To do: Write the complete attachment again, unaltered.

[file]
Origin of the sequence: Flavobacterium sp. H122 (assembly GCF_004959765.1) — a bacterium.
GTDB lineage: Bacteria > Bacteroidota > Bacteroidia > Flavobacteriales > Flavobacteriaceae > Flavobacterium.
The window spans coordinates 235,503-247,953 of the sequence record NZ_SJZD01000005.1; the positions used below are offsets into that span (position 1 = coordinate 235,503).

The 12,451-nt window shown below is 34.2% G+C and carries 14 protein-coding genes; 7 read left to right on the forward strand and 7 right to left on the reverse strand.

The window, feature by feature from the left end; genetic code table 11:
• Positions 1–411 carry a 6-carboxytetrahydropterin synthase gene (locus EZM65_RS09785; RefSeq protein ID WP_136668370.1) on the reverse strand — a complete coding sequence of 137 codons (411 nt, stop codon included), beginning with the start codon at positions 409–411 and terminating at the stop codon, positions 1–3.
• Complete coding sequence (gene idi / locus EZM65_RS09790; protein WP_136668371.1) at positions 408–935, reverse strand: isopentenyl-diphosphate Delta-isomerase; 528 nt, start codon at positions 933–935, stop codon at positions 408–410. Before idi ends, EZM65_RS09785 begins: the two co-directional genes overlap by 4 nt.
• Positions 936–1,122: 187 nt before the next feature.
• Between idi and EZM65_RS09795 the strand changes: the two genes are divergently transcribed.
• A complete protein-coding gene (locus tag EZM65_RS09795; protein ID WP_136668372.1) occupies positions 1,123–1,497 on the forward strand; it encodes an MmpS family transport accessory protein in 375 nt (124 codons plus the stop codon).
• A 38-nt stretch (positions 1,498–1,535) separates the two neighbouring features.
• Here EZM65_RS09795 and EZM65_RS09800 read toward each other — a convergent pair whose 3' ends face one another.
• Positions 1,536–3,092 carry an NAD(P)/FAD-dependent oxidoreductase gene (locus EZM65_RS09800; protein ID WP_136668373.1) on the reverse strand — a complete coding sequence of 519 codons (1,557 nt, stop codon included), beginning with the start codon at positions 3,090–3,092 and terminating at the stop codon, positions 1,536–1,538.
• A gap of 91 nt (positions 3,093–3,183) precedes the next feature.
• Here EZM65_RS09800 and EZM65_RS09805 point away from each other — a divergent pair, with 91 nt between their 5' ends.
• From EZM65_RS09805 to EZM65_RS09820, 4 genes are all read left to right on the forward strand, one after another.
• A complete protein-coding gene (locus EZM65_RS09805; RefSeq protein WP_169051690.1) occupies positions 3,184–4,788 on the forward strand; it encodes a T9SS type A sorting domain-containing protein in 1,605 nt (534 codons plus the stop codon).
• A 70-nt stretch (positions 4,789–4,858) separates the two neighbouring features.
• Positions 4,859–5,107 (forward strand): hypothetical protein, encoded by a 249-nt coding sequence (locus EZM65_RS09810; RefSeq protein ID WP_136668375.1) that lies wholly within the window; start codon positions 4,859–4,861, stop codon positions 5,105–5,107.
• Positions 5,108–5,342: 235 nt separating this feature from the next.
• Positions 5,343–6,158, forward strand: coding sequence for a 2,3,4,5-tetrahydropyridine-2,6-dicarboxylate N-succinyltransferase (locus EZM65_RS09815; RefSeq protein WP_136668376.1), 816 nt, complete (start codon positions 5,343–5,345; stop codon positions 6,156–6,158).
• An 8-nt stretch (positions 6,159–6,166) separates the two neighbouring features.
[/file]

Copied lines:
Origin of the sequence: Flavobacterium sp. H122 (assembly GCF_004959765.1) — a bacterium.
GTDB lineage: Bacteria > Bacteroidota > Bacteroidia > Flavobacteriales > Flavobacteriaceae > Flavobacterium.
The window spans coordinates 235,503-247,953 of the sequence record NZ_SJZD01000005.1; the positions used below are offsets into that span (position 1 = coordinate 235,503).

The 12,451-nt window shown below is 34.2% G+C and carries 14 protein-coding genes; 7 read left to right on the forward strand and 7 right to left on the reverse strand.

The window, feature by feature from the left end; genetic code table 11:
• Positions 1–411 carry a 6-carboxytetrahydropterin synthase gene (locus EZM65_RS09785; RefSeq protein ID WP_136668370.1) on the reverse strand — a complete coding sequence of 137 codons (411 nt, stop codon included), beginning with the start codon at positions 409–411 and terminating at the stop codon, positions 1–3.
• Complete coding sequence (gene idi / locus EZM65_RS09790; protein WP_136668371.1) at positions 408–935, reverse strand: isopentenyl-diphosphate Delta-isomerase; 528 nt, start codon at positions 933–935, stop codon at positions 408–410. Before idi ends, EZM65_RS09785 begins: the two co-directional genes overlap by 4 nt.
• Positions 936–1,122: 187 nt before the next feature.
• Between idi and EZM65_RS09795 the strand changes: the two genes are divergently transcribed.
• A complete protein-coding gene (locus tag EZM65_RS09795; protein ID WP_136668372.1) occupies positions 1,123–1,497 on the forward strand; it encodes an MmpS family transport accessory protein in 375 nt (124 codons plus the stop codon).
• A 38-nt stretch (positions 1,498–1,535) separates the two neighbouring features.
• Here EZM65_RS09795 and EZM65_RS09800 read toward each other — a convergent pair whose 3' ends face one another.
• Positions 1,536–3,092 carry an NAD(P)/FAD-dependent oxidoreductase gene (locus EZM65_RS09800; protein ID WP_136668373.1) on the reverse strand — a complete coding sequence of 519 codons (1,557 nt, stop codon included), beginning with the start codon at positions 3,090–3,092 and terminating at the stop codon, positions 1,536–1,538.
• A gap of 91 nt (positions 3,093–3,183) precedes the next feature.
• Here EZM65_RS09800 and EZM65_RS09805 point away from each other — a divergent pair, with 91 nt between their 5' ends.
• From EZM65_RS09805 to EZM65_RS09820, 4 genes are all read left to right on the forward strand, one after another.
• A complete protein-coding gene (locus EZM65_RS09805; RefSeq protein WP_169051690.1) occupies positions 3,184–4,788 on the forward strand; it encodes a T9SS type A sorting domain-containing protein in 1,605 nt (534 codons plus the stop codon).
• A 70-nt stretch (positions 4,789–4,858) separates the two neighbouring features.
• Positions 4,859–5,107 (forward strand): hypothetical protein, encoded by a 249-nt coding sequence (locus EZM65_RS09810; RefSeq protein ID WP_136668375.1) that lies wholly within the window; start codon positions 4,859–4,861, stop codon positions 5,105–5,107.
• Positions 5,108–5,342: 235 nt separating this feature from the next.
• Positions 5,343–6,158, forward strand: coding sequence for a 2,3,4,5-tetrahydropyridine-2,6-dicarboxylate N-succinyltransferase (locus EZM65_RS09815; RefSeq protein WP_136668376.1), 816 nt, complete (start codon positions 5,343–5,345; stop codon positions 6,156–6,158).
• An 8-nt stretch (positions 6,159–6,166) separates the two neighbouring features.